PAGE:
International regulations on telecommunications, drafted in 1988, will be revised later this year, and several countries could look to exert control.
The Army's new acquisition and evaluation process is beginning to show results as the service identifies shortcomings and rolls out new systems to troops.
Business smart-phone maker Research In Motion has rolled out its cloud-based service for BlackBerry devices that works with the Microsoft Office 365 suite of services.
Among the next challenges: ensuring connectivity and security in the field.
Standards will be created primarily by industry, but the government will still have a say in national priority areas such as cybersecurity, health care IT and clean energy.
Symantec identified 13 apps that deliver what it says is a Trojan, but which another security company calls aggressive adware. Either way, who wants it?
Federal, state and local IT leaders expect virtualization to double in the next four years, but legacy apps and funding remain hurdles, a MeritTalk survey finds.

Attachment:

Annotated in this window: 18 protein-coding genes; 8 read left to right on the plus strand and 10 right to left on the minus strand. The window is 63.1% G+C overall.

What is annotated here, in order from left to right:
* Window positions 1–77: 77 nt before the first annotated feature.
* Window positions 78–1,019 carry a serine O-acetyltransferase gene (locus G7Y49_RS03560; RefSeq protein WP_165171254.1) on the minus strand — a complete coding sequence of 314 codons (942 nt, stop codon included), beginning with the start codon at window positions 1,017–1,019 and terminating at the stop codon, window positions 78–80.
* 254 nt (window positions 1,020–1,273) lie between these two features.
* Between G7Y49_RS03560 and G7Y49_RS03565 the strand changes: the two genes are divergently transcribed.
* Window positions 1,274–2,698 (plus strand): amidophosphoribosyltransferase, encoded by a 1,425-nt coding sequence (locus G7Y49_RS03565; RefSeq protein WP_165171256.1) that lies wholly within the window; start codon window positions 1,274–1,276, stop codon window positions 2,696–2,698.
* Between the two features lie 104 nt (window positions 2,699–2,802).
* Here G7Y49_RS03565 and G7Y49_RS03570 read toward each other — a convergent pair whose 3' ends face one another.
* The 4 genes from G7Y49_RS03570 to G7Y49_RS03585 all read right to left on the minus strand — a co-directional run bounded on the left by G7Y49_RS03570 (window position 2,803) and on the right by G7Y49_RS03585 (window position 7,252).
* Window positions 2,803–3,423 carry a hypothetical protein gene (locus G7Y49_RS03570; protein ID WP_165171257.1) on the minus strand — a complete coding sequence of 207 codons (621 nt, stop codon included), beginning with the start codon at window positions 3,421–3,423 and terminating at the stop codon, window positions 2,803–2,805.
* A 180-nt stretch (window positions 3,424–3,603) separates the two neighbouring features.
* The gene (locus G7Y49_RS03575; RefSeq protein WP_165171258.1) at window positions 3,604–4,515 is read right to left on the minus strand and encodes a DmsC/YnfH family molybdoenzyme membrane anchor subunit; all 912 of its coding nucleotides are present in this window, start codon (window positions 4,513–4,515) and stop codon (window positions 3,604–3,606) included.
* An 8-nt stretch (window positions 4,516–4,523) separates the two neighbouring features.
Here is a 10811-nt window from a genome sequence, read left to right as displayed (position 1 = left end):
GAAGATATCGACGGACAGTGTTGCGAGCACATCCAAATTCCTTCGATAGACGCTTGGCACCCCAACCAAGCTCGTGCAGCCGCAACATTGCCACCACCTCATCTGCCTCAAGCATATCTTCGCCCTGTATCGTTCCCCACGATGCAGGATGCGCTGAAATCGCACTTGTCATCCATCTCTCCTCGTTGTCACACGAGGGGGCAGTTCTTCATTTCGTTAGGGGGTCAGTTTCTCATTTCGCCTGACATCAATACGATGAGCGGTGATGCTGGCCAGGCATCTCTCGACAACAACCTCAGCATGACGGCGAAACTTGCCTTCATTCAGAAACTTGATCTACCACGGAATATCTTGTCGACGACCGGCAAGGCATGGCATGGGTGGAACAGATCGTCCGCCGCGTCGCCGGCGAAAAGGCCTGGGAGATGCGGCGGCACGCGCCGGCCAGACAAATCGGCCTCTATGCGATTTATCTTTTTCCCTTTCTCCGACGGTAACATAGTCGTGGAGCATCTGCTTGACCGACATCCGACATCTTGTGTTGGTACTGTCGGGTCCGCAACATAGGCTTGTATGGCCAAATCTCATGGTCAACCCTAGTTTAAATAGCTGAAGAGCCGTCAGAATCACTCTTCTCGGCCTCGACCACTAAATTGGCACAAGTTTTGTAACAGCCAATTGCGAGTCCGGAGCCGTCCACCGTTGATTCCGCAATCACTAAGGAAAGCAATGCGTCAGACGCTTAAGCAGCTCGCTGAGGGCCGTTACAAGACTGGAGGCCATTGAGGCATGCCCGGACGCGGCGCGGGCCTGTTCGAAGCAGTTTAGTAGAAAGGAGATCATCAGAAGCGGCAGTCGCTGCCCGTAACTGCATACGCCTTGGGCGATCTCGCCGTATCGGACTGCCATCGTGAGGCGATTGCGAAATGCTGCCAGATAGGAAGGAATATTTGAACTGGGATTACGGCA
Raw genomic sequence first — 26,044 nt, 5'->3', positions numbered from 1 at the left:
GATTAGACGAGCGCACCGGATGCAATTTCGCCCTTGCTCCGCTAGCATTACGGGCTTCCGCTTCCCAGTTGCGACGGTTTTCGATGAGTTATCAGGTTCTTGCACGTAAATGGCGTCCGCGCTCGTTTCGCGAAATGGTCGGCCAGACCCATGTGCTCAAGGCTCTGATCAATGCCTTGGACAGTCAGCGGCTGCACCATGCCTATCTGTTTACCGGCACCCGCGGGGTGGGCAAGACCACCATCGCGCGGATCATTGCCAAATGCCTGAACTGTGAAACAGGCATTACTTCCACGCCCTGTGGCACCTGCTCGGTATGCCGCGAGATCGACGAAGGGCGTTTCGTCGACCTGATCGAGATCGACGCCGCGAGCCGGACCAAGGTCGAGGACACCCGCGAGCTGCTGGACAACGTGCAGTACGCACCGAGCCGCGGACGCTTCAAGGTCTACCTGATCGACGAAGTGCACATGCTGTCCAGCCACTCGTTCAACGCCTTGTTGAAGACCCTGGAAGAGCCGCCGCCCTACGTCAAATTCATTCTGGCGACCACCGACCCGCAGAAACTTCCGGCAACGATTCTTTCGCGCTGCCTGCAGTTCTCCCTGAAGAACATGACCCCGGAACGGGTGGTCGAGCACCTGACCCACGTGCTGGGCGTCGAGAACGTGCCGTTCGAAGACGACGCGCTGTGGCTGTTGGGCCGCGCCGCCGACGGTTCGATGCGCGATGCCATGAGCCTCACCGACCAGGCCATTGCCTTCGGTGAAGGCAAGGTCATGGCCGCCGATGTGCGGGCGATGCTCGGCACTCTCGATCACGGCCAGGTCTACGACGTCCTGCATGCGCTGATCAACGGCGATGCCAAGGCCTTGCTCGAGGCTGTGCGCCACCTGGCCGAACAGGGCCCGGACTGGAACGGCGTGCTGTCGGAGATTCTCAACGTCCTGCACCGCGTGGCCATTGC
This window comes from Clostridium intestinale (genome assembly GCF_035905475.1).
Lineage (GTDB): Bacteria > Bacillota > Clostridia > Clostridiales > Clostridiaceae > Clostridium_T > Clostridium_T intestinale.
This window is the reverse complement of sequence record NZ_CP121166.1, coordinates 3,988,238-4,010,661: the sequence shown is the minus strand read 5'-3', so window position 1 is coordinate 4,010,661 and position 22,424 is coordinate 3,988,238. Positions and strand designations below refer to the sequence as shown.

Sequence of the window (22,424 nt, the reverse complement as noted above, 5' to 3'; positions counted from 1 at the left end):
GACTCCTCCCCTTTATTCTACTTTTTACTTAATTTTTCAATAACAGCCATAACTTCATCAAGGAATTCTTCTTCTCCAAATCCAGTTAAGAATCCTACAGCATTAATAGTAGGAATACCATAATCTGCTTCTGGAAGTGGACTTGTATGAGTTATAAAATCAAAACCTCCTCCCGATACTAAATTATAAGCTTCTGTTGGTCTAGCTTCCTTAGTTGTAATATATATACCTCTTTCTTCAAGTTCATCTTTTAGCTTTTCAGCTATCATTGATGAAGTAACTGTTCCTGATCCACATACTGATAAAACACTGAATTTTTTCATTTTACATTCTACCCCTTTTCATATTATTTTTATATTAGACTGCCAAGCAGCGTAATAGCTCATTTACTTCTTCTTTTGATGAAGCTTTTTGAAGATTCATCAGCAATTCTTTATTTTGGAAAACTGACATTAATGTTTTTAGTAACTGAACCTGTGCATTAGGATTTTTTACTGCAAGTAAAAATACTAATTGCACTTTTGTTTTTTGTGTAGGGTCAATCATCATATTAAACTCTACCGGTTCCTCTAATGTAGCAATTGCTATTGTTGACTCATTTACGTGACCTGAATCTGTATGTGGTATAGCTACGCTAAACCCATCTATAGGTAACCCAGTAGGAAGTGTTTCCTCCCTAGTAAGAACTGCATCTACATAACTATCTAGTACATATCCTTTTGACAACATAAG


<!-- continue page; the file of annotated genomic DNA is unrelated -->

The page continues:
The court's decision that use of a GPS tracking device constitutes a search relied on property rights and did not address the question of privacy in an increasingly online world.
DISA is changing the way it provides network and communications services to warfighters by focusing on forces operating in the most disadvantaged areas of the Defense Department's communications network.
As the computing landscape changes, you're going to have to say goodbye to some old friends.
The Army is developing and improving command and control technologies to help make its warfighters more effective in the field.
DOD's Deputy CIO Robert Carey says military networks, including 900 data centers, need to be cut and allowed to share data to achieve true efficiency levels and interoperability.
Storm also could bring Northern Lights to parts of the lower 48.
An inspector general's audit report recommends ending the troubled program for building a national wireless law enforcement network in favor of newer technologies.
The court rules unanimously that police installing a GPS device on a suspect's vehicle constitutes a search and requires a warrant to be constitutional.